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James Spedding (26 June 1808 – 9 March 1881) was an English author, chiefly known as the editor of the works of Francis Bacon. He was part of the Cambridge Apostles. Arthur Hallam and Alfred Tennyson became friends in April 1829. Both joined the Cambridge Apostles, which met every Saturday night during term to discuss, over coffee and anchovy sandwiches, serious questions of religion, literature and society. Meetings of the Apostles were not always so intimidating: Desmond MacCarthy gave an account of Hallam and Tennyson at one meeting lying on the ground in order to laugh less painfully, when James Spedding imitated the sun going behind a cloud and coming out again.
James Spedding was born in Cumberland, the third and last surviving son of James Spedding, a country squire, and his wife Sarah. He was educated at Bury St Edmunds and Trinity College, Cambridge; where he took a second class degree in the classical tripos, was a Cambridge Apostle, and was junior optime in mathematics in 1831. In 1835 he entered the Colonial Office, but he resigned this post in 1841. In 1842 he was secretary to Lord Ashburton on his American mission, and in 1855 he became secretary to the Civil Service Commission; but from 1841 onwards he was constantly occupied in his researches into Bacon's life and philosophy. Spedding's major edition of Bacon's works was begun in 1847 in collaboration with Robert Leslie Ellis and Douglas Denon Heath. In 1853 Ellis had to leave the work to Spedding, with the occasional assistance of Heath, who edited most of the legal writings. The Works were published in 1857–1859 in seven volumes, followed by the Life and Letters (1861–1874). Taken together these works contain practically all the material which exists in connection with the subject, collected and weighed with care and impartiality. In 1853, Delia Bacon approached Spedding with her belief that Francis Bacon was instrumental in the authorship of Shakespeare's works (see Shakespearean authorship). Spedding's initial reaction was "speechless astonishment"; but on later occasions he clearly expressed his disfavour of the Baconian hypothesis, and explained some of the common-sense reasons against it. Spedding was the first person to recognise the hand of John Fletcher in Shakespeare's Henry VIII—his "Who Wrote Henry VIII?" appeared in 1850; he was also one of the first people to perceive Shakespeare's hand in the additions to Sir Thomas More. Spedding humorously emphasised his devotion to Bacon in the title of one of his non-Baconian works, Reviews and Discussions, Literary, Political and Historical, not relating to Bacon (1879).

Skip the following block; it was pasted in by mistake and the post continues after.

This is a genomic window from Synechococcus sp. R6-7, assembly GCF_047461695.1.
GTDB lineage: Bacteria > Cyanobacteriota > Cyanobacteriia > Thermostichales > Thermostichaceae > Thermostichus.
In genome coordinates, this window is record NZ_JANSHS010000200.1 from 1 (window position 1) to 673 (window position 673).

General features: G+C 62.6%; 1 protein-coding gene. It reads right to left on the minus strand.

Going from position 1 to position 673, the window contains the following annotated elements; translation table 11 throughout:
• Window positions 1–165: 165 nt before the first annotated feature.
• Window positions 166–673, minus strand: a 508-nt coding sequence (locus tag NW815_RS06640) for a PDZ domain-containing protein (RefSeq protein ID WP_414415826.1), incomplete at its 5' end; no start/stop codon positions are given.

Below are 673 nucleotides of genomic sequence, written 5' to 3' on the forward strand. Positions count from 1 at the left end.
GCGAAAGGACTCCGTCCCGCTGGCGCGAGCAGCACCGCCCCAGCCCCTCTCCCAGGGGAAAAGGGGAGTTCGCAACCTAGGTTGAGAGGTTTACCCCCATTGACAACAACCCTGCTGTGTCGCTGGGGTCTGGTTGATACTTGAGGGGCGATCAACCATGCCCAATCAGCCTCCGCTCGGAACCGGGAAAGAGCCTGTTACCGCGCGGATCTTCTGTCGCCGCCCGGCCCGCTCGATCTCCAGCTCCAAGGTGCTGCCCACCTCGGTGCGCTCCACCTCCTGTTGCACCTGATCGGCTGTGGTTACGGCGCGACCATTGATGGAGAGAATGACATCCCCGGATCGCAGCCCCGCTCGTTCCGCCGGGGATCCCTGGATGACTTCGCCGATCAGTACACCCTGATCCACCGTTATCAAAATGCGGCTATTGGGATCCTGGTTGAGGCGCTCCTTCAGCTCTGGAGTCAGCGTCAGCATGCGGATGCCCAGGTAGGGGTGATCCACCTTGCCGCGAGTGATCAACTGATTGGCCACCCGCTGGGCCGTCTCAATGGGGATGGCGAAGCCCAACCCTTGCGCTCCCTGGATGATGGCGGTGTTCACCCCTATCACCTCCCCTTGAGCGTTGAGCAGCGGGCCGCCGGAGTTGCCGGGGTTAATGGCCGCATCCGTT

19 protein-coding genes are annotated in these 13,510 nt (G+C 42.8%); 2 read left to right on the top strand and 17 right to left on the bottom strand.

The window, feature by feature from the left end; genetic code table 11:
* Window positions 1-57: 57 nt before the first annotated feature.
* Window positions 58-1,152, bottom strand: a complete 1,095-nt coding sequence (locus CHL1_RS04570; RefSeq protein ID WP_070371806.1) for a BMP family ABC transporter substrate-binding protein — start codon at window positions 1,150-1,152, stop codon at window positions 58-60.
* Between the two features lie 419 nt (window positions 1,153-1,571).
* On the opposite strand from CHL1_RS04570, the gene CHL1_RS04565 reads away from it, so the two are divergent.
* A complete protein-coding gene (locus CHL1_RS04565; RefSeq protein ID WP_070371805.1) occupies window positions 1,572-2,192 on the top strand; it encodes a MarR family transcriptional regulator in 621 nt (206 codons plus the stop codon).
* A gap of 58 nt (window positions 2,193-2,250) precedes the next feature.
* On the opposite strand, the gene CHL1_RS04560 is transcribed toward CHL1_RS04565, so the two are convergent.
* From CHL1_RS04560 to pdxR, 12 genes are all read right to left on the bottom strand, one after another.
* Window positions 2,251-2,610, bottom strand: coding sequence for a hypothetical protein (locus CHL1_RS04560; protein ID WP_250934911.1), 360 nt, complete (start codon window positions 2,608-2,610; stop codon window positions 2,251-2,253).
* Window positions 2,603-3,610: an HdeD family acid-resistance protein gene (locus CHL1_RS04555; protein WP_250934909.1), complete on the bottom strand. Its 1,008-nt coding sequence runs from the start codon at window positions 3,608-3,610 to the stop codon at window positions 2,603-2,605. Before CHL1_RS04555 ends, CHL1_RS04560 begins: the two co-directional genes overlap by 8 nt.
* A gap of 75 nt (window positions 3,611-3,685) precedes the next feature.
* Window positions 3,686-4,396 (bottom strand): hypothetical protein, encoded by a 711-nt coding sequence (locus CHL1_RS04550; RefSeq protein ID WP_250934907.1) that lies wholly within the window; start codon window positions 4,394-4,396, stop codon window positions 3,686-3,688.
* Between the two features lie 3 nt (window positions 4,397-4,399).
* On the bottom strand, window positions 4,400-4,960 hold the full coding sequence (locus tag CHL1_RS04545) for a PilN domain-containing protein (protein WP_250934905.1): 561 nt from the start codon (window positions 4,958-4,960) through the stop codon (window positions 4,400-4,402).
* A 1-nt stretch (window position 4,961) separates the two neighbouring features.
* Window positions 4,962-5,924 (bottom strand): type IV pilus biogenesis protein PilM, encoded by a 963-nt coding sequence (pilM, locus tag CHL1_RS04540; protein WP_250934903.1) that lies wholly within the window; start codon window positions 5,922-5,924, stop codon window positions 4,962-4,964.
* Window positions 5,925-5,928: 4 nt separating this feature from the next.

On 1 March 1881 he was knocked down by a cab in London, and on the 9th he died of erysipelas.
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